A great controversy has arisen in Bolton as to the
admis- sibility of an inscription placed on the tombstone of one John Hilton, by his sons, who seem to have been anxious that their father should testify to his Agnosticism even from the grave :— 14 Let gods attend to things which gods must know; Man's only care relates to things below. Nescio Deos."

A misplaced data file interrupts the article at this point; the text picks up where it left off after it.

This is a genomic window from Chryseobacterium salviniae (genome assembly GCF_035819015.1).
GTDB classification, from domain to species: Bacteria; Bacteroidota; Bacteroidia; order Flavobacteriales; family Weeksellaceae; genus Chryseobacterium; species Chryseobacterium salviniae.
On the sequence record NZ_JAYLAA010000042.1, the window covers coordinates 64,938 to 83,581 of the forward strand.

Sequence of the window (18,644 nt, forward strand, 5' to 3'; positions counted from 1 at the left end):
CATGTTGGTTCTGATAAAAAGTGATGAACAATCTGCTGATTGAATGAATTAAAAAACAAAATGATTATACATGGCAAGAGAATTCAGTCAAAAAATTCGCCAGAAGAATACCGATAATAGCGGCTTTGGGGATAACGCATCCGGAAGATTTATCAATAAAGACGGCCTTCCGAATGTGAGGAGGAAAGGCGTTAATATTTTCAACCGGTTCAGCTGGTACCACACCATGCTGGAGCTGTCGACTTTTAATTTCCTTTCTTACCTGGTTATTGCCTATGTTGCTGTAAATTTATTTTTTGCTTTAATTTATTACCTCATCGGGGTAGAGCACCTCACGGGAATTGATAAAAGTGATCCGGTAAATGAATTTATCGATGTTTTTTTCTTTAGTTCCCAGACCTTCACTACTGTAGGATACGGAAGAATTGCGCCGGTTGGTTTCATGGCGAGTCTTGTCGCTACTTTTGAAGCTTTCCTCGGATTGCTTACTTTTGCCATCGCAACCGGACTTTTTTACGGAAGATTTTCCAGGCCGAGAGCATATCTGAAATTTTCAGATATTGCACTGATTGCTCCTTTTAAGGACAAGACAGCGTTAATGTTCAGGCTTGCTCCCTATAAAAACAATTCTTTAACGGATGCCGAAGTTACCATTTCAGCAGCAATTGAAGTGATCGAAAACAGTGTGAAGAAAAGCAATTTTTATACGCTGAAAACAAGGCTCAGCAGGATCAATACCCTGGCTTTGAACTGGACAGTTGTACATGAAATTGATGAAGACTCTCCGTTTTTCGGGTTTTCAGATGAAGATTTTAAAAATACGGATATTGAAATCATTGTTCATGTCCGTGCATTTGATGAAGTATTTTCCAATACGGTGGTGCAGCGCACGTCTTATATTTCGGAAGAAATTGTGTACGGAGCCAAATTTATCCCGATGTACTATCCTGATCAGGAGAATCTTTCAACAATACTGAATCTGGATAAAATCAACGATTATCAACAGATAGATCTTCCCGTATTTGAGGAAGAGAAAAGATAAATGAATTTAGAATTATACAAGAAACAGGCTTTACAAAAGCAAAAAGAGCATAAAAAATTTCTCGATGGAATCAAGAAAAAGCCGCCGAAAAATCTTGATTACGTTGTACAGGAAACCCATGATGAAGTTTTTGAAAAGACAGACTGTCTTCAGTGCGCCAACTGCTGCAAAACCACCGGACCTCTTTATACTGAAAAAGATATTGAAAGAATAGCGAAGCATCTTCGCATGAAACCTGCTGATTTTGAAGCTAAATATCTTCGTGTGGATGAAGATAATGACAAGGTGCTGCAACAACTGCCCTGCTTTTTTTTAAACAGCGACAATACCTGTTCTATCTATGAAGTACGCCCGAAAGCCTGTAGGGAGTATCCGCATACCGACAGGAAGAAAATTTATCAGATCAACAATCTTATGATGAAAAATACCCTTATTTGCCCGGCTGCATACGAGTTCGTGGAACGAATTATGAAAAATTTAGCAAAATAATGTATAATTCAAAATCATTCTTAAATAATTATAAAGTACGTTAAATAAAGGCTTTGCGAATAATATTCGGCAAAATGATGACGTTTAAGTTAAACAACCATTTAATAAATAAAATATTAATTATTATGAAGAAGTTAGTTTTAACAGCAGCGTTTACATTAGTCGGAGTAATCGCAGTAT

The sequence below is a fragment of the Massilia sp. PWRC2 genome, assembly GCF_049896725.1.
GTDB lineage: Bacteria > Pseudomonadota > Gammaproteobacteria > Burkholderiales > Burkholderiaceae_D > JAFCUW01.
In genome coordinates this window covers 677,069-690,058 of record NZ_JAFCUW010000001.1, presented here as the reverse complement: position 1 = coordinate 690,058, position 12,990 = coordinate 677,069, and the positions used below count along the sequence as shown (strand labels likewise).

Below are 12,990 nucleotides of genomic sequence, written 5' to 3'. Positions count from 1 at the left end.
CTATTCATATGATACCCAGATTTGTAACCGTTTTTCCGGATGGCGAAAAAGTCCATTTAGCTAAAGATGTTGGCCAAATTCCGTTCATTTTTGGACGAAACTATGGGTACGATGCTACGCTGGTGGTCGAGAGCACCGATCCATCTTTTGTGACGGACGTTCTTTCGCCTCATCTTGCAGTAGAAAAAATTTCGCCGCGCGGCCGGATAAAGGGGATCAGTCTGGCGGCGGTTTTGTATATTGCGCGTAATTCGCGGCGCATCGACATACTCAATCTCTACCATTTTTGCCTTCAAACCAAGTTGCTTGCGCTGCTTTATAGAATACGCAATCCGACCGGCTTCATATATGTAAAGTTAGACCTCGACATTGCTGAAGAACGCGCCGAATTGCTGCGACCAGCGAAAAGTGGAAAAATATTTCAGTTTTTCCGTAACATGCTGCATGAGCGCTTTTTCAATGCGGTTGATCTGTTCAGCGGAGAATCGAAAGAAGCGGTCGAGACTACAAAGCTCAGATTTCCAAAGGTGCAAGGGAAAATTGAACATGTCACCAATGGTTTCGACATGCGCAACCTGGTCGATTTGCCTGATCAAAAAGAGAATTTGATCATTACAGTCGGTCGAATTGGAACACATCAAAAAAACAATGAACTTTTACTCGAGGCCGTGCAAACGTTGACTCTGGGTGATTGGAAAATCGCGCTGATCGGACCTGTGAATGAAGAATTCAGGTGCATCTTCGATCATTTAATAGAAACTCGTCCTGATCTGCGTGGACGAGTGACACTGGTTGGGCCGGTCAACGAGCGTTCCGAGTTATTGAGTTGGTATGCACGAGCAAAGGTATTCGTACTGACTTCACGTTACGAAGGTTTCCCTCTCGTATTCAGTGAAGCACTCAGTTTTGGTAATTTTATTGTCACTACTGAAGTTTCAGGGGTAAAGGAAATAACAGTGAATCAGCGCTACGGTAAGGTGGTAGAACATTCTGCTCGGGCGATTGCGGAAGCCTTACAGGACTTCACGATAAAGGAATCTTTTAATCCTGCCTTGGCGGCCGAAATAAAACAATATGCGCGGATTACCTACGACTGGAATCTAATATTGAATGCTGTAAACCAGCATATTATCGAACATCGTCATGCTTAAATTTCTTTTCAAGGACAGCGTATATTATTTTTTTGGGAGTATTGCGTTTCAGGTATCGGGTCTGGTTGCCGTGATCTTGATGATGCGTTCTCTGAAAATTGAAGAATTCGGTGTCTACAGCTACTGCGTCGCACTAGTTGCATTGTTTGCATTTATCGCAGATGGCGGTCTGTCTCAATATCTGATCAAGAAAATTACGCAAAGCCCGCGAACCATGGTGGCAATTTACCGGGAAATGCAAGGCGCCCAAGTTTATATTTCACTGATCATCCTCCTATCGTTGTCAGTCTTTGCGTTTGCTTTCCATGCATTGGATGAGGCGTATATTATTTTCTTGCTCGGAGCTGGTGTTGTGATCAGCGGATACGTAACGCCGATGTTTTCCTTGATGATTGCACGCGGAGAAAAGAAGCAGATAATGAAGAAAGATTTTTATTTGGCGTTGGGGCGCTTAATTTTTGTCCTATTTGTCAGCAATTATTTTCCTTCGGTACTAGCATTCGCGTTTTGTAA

The Burial Board Committee recommended its erasure ; the Town Council debated the matter, and determined on its erasure by 27 to 9, or 3 to 1. Of course the arguments ran on the one side in favour of leaving each family free to decide on its own epitaphs, whether they expressed a religious conviction agreeable to the majority, or not ; and on the other, on the quasi-joint respon- sibility for such epitaphs which results from the public knowledge that the cemetery is under public authority, and that only that which the public authority permits, can appear. It is obvious, for instance, that it would not be a wise or right application of the policy of toleration to admit inscriptions in a public place turning the most sacred beliefs into ridicule, though it would be both wise and right to leave books containing such ridicule un- molested. But it is not so easy to find any principle under which Mr. Hilton's confession of Agnosticism should be con- demned while all confessions of positive Christian conviction are allowed, unless it be a certain defiant jauntiness and dogmatic levity of tone about it inappropriate to the spirit of a place of mourning. Indeed, we do not think that the recital of the fact of a man's deliberate Doubt should be refused a place on his tombstone, so long as it is expressed with a certain grave intensity suited to the atmosphere of death ; for unquestionably such doubt is a biographical fact which defines what he was in life even better than the mention of his name or calling, or the detail of his length of years. But unquestionably any tone of scornful incredulity is unsuitable in such a place. In public bury- ing-grounds the solemn record of serious individual convic- tions should be permitted, whatever it may disclose, but no sort of sneer, whether at the credulity or incredulity of others. It is obvious that the popular vote in England is not likely to go in favour of too much latitude to sceptics.